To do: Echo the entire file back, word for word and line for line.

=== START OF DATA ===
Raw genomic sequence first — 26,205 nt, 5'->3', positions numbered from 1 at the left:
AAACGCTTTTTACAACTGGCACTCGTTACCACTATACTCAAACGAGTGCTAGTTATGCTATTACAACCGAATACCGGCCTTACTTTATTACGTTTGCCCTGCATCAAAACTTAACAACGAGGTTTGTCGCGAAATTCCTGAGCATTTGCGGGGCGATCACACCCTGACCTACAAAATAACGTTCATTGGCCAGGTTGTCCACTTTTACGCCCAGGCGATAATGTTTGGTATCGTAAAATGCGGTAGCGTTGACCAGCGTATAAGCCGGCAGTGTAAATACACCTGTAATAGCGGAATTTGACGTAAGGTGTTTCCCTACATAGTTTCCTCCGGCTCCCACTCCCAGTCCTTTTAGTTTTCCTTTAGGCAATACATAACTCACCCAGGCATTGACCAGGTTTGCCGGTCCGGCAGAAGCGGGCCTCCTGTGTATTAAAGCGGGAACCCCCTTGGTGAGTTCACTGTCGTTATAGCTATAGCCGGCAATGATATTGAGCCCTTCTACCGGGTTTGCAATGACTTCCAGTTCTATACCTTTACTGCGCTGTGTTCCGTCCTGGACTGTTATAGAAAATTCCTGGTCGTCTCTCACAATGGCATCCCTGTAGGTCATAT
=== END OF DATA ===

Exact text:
Raw genomic sequence first — 26,205 nt, 5'->3', positions numbered from 1 at the left:
AAACGCTTTTTACAACTGGCACTCGTTACCACTATACTCAAACGAGTGCTAGTTATGCTATTACAACCGAATACCGGCCTTACTTTATTACGTTTGCCCTGCATCAAAACTTAACAACGAGGTTTGTCGCGAAATTCCTGAGCATTTGCGGGGCGATCACACCCTGACCTACAAAATAACGTTCATTGGCCAGGTTGTCCACTTTTACGCCCAGGCGATAATGTTTGGTATCGTAAAATGCGGTAGCGTTGACCAGCGTATAAGCCGGCAGTGTAAATACACCTGTAATAGCGGAATTTGACGTAAGGTGTTTCCCTACATAGTTTCCTCCGGCTCCCACTCCCAGTCCTTTTAGTTTTCCTTTAGGCAATACATAACTCACCCAGGCATTGACCAGGTTTGCCGGTCCGGCAGAAGCGGGCCTCCTGTGTATTAAAGCGGGAACCCCCTTGGTGAGTTCACTGTCGTTATAGCTATAGCCGGCAATGATATTGAGCCCTTCTACCGGGTTTGCAATGACTTCCAGTTCTATACCTTTACTGCGCTGTGTTCCGTCCTGGACTGTTATAGAAAATTCCTGGTCGTCTCTCACAATGGCATCCCTGTAGGTCATAT